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PA Civil War > Regiments > 152nd > History

PA Civil War Volunteer Soldiers

History of the One Hundred Fifty-Second Regiment

152nd Regiment
Additional Companies, Bios, Organization & Service

152nd PA Regimental History

The men composing this regiment were recruited in various parts of the State, but rendezvoused at Philadelphia, where they were mustered into service. Two companies, which subsequently became companies A and B, had been organized by Hermann Segebarth as marine artillery, in 1861, and were stationed at Fort Delaware. In August, 1862, Colonel Segebarth received authority from the War Department to increase his battalion to a full regiment of heavy artillery to serve for three years. Four batteries, D, F, G, and H, were accordingly recruited to near the full strength, during the fall and winter of 1862.

Soon after the battle of Antietam, in September, 1862, Joseph Roberts, Major of the Fourth Regular Artillery, received authority from the War Department to recruit a picked battalion of artillery for special service at Fortress Monroe. Recruiting was immediately commenced, and as fast as organized the companies were sent to the Fortress, where they were drilled by experienced officers in infantry, light, and heavy artillery duty.

Early in the spring of 1863, an order was issued from the War Department directing that the two commands of Segebarth and Roberts should be consolidated in one regiment, to be known as the Third Pennsylvania Heavy Artillery, One Hundred and Fifty-second of the line. This was accordingly effected, and the following field officers were commissioned: Joseph Roberts, Colonel; R. V. W. Howard, Lieutenant Colonel; John A. Darling, Major.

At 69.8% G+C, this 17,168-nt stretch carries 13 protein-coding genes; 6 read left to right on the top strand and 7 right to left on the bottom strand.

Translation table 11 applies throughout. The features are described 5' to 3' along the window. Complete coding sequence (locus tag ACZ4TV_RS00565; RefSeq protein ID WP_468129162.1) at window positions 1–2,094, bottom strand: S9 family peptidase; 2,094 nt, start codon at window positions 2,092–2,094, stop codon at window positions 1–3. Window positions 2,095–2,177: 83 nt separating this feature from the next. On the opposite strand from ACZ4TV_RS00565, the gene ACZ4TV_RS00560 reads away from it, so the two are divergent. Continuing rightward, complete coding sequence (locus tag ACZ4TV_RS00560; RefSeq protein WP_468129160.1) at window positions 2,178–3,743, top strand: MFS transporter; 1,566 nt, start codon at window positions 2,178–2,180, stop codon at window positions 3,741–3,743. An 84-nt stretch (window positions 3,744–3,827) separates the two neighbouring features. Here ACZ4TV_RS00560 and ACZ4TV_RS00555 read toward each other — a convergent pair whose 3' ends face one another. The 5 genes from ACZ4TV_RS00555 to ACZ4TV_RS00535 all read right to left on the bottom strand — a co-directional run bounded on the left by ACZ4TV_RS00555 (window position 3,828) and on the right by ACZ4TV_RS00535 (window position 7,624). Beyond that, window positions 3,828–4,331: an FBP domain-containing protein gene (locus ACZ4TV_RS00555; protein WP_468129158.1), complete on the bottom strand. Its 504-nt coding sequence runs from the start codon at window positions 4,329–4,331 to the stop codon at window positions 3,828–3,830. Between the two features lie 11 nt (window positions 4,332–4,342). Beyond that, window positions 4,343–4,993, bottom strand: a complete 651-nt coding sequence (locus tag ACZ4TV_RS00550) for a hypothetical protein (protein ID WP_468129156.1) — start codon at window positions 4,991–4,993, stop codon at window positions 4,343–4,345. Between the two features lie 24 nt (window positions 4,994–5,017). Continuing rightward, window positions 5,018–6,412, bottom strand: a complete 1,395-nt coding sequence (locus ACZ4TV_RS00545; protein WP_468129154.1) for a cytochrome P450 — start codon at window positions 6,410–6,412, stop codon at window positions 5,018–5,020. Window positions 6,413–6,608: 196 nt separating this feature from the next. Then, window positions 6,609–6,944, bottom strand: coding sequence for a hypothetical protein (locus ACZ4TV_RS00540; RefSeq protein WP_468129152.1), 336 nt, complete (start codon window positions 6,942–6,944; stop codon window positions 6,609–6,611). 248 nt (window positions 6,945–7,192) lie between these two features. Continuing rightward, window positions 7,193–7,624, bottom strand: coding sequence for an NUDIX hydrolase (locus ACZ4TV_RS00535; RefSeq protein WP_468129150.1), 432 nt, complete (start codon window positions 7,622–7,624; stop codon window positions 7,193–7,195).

Company H was ordered to duty in the defenses of Baltimore, where, with the exception of being sent to the front upon the occasion of the battle of Gettysburg, in July, 1863, it remained during its entire term of service.

When Longstreet with his corps of the rebel army made an advance into eastern Virginia, in the spring of 1863, companies A, B, F, and G were ordered to the defense of Suffolk, and during the siege of that place, rendered most efficient service, being enabled by their excellent discipline and instruction to meet the enemy with success in every advance. A few men were wounded, and Captain Stevenson, of company A, fell into the enemy's hands. The headquarters of the regiment were at Fortress Monroe, and here it was thoroughly drilled; but as troops were needed for various duty, detachments were being constantly sent out, both by land and sea, the thorough discipline it received at the Fortress fitting it for duty in any arm of the service.

Detachments from every company, except light battery H, stationed at Baltimore, served during the campaign of 1864-5, in the Naval Brigade, commanded by General Graham, and participated in a number of engagements, of more or less importance, on the James, Chickahominy, and Nansemond Rivers and also in the capture of Fort Fisher, North Carolina.

Detachments from companies A, and B, while serving on the army gun boats, participated in a severe engagement at Smithfield, Virginia, on February 2nd, 1864, in which the commander, Lieutenant Thomas S. Harris, of company A, was severely wounded and taken prisoner, with thirty-seven of his command, most of whom finally perished while in imprisonment at Andersonville.

A detachment from company A, under command of Captain John Krause, serving on the gunboat Bombshell, was in action at Plymouth, North Carolina, when that place was attacked by the rebel General Pickett, on the 17th of April, 1864, and in the action which ensued the boat was sunk, and the Captain and twenty-one enlisted men fell into the enemy's hands. The prisoners were sent to Andersonville, where most of them died.